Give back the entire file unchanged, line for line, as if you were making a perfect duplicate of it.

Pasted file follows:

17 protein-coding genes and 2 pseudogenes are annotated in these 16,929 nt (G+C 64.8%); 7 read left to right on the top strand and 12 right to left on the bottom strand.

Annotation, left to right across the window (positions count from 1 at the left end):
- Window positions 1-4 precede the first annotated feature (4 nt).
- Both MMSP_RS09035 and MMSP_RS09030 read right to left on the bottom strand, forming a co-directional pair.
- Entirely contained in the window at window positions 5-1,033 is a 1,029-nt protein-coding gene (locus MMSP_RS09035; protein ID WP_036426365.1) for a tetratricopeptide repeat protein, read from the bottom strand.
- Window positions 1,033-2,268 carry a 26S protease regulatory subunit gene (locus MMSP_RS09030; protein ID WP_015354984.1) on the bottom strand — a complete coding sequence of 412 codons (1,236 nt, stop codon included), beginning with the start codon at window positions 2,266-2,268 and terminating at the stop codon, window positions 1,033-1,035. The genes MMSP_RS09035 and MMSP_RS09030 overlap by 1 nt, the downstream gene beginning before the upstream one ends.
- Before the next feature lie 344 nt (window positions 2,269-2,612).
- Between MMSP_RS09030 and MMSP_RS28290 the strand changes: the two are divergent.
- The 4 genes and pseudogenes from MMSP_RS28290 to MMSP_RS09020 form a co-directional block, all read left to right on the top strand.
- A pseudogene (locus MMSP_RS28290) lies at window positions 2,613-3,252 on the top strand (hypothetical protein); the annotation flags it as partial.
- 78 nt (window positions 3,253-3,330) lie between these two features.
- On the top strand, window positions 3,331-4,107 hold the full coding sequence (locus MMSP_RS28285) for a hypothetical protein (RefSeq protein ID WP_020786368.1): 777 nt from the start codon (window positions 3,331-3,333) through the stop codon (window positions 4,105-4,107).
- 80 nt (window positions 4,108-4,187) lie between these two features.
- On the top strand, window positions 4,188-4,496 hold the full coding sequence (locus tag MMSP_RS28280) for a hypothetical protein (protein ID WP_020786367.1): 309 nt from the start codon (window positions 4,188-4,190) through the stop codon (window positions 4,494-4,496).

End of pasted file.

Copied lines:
17 protein-coding genes and 2 pseudogenes are annotated in these 16,929 nt (G+C 64.8%); 7 read left to right on the top strand and 12 right to left on the bottom strand.

Annotation, left to right across the window (positions count from 1 at the left end):
- Window positions 1-4 precede the first annotated feature (4 nt).
- Both MMSP_RS09035 and MMSP_RS09030 read right to left on the bottom strand, forming a co-directional pair.
- Entirely contained in the window at window positions 5-1,033 is a 1,029-nt protein-coding gene (locus MMSP_RS09035; protein ID WP_036426365.1) for a tetratricopeptide repeat protein, read from the bottom strand.
- Window positions 1,033-2,268 carry a 26S protease regulatory subunit gene (locus MMSP_RS09030; protein ID WP_015354984.1) on the bottom strand — a complete coding sequence of 412 codons (1,236 nt, stop codon included), beginning with the start codon at window positions 2,266-2,268 and terminating at the stop codon, window positions 1,033-1,035. The genes MMSP_RS09035 and MMSP_RS09030 overlap by 1 nt, the downstream gene beginning before the upstream one ends.
- Before the next feature lie 344 nt (window positions 2,269-2,612).
- Between MMSP_RS09030 and MMSP_RS28290 the strand changes: the two are divergent.
- The 4 genes and pseudogenes from MMSP_RS28290 to MMSP_RS09020 form a co-directional block, all read left to right on the top strand.
- A pseudogene (locus MMSP_RS28290) lies at window positions 2,613-3,252 on the top strand (hypothetical protein); the annotation flags it as partial.
- 78 nt (window positions 3,253-3,330) lie between these two features.
- On the top strand, window positions 3,331-4,107 hold the full coding sequence (locus MMSP_RS28285) for a hypothetical protein (RefSeq protein ID WP_020786368.1): 777 nt from the start codon (window positions 3,331-3,333) through the stop codon (window positions 4,105-4,107).
- 80 nt (window positions 4,108-4,187) lie between these two features.
- On the top strand, window positions 4,188-4,496 hold the full coding sequence (locus tag MMSP_RS28280) for a hypothetical protein (protein ID WP_020786367.1): 309 nt from the start codon (window positions 4,188-4,190) through the stop codon (window positions 4,494-4,496).